Reflection for the Sunday Mass Readings of Oct. 27, 2013, by Cameron Daly

This reflection was taken from the Sunday Mass Readings of Oct. 27, 2013:

“O God, I thank you that I am not like the rest of humanity–greedy, dishonest, adulterous–or even like this tax collector,” said the Pharisee in today’s parable, probably with a sneer and a sidelong glance at the repenting tax collector. That scummy tax collector–he knew he’d sinned, he knew that God knew that he’d sinned, and he feared for good reason that he was going to get it after he died. Jerk. Serves him right to be sorrowful!

While the tax collector was doing all this repenting, the sneering, sinful Pharisee was busy convincing himself that he–he–was a man of God; an example for his peers, a model of perfection for rodents like that tax collector. In other words, he was busy forgetting that–like the tax collector–he was human, and that–like the tax collector–he was a sinner. The point: we’re all human; we’re all sinners.

We have a choice–to an extent–of what to do about it. We can look at the awful things people all around us are doing, and thank God that we aren’t like them; or, we can relate their sins to our own, repent of those sins, and pray that we might not be like those people. That’s a worthy prayer, even if the sins of others are far greater than our own sins are ever likely to be (we can’t know for sure). Like them, we are human, and we are therefore capable of stooping to exactly the same levels as them.

I hope I’m not making myself sound like the Pharisee here. I agree entirely with the tax collector, that begging God’s forgiveness of our sins is a far better pastime than is telling God how great we are. All I’m trying to say is, if we see others sinning, rather than condemning them, we should consider our own actions, repent of those that are sinful, and pray that we don’t ever behave like those other sinners (just to use them as an example) who we so abhor. And all the while, we must continue to acknowledge that we, too, have done wrong. The cross is a good point of reference. Jesus paid one price on that cross for all of us, whether we’ve committed murder, or our worst sins are white lies. We’re all responsible for what he endured, and we must not try to stake the blame exclusively on others.

If we see that we have done something good–for example, restraining ourselves from giving a biting remark when a coworker said something snotty–rather than tell God how wonderful we are that we resisted the temptation to do evil, we should thank him for giving us the strength to resist making our coworker cry. Thank him for giving us such strength, apologize for whatever temptation towards evil we felt, and pray that we may never give into such temptation in the future. If we let pride into our lives (how much guilt will I have if I write more?), our pride will turn into sinfulness, we will find ways to justify such sins to ourselves through that pride, and we will thereby turn ourselves into people just like the Pharisee from the Lord’s parable.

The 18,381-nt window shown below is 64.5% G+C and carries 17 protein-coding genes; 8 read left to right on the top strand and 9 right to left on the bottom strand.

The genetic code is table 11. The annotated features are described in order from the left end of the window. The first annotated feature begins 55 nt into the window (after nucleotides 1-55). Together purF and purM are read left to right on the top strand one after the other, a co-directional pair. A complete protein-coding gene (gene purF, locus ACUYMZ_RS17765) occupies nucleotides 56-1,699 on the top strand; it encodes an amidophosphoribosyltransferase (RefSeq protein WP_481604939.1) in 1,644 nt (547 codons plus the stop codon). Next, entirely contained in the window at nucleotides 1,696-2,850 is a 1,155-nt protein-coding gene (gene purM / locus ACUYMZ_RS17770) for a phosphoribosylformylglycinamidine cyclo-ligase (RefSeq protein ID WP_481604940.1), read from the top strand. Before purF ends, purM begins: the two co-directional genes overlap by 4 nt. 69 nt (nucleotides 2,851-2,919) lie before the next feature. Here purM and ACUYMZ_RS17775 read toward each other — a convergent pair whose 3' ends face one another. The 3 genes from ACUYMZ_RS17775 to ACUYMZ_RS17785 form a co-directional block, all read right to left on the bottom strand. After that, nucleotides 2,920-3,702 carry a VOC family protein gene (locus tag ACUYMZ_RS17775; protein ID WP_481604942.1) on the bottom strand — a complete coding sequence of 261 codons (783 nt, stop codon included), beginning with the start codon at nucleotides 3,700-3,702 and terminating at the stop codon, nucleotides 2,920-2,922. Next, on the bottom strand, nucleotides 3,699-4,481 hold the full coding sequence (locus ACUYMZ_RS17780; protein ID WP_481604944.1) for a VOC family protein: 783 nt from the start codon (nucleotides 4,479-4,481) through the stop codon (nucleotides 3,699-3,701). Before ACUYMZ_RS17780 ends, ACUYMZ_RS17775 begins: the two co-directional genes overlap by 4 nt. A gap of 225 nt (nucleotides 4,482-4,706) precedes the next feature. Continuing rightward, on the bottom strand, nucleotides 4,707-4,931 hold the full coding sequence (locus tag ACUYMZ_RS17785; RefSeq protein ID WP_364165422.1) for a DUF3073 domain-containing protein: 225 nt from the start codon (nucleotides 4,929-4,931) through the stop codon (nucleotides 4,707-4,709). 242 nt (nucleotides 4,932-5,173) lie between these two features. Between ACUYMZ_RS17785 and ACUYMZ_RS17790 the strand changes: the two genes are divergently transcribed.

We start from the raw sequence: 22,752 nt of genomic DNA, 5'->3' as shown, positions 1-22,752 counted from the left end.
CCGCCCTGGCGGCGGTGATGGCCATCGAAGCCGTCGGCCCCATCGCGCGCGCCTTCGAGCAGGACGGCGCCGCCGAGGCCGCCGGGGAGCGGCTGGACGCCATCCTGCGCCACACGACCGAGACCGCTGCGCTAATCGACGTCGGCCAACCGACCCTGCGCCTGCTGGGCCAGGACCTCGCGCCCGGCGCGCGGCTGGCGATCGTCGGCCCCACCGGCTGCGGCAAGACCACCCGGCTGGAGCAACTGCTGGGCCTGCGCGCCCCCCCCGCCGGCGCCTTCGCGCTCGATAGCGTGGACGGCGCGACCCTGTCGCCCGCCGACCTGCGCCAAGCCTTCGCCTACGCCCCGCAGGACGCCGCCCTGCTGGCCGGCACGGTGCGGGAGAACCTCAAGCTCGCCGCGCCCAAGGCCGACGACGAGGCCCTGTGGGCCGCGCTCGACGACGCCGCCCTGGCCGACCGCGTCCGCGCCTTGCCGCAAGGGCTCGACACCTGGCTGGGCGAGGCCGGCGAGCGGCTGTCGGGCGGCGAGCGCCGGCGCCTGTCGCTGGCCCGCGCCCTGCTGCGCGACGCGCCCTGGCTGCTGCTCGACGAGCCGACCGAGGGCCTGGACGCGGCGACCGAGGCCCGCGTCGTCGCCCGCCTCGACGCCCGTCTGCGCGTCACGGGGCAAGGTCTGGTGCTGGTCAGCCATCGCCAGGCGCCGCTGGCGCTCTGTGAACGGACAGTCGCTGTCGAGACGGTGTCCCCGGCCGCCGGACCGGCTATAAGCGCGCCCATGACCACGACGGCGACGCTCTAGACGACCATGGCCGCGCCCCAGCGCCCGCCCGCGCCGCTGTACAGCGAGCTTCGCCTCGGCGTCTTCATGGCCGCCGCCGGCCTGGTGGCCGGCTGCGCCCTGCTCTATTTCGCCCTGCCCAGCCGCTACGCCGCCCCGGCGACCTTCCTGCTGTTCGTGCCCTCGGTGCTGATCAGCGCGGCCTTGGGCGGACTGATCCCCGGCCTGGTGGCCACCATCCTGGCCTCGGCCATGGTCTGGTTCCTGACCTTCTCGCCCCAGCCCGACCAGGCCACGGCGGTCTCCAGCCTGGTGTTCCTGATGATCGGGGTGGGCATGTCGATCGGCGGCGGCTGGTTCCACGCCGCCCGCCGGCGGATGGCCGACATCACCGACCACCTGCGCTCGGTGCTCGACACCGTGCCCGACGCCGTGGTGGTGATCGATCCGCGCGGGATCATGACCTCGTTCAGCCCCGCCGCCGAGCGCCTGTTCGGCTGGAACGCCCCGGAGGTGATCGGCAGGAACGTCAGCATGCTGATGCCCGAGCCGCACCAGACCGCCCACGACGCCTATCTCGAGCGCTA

“…whoever exalts himself will be humbled, and the one who humbles himself will be exalted.” I’ll probably have to eat those words someday–even more than all the times I already have–but I love that line. It could apply to so many people, but to shorten the list, just look at Jesus and the Pharisees: the Pharisees had their expensive outfits, their money, their wealthy establishments; Jesus had a few clothes (which may have been tattered) and some sandals. Jesus now rules the universe; from Jesus’ references to the proud Pharisees, where do you think quite a few of them ended up? Case in point.

Something entirely different I want to mention–Halloween. I know that there are some Christians who think it is sinful and horrendous; and since I know the history of Halloween, and some of the practices that some people partake in on Halloween to this very day, I don’t really blame those Christians. However, if we keep God in our hearts, and we aren’t offering young maidens up to unholy idols, attending black masses, practicing sorcery, or in any way encouraging evil spirits to inhabit the living, then I honestly don’t see what’s wrong with, say, placing plastic Jack O’Lanterns around the house and going trick-or-treating as a Star Wars character. We really probably do worse things almost every day. I could be very wrong here–I’ve been wrong about many things in the past–and again, I don’t at all blame those Christians who disagree with me; this is merely an opinion that I wanted to point out. Do with it as you will. Have a Happy Halloween (even if you don’t employ pumpkins that take AA batteries) and a Happy All Saints’ Day–which is considered to be a Holy Day of Obligation (for those who don’t know…and I may have been one of those people just last year).

“Woe to you, scribes and Pharisees, you hypocrites.”–Jesus


by Cameron Daly

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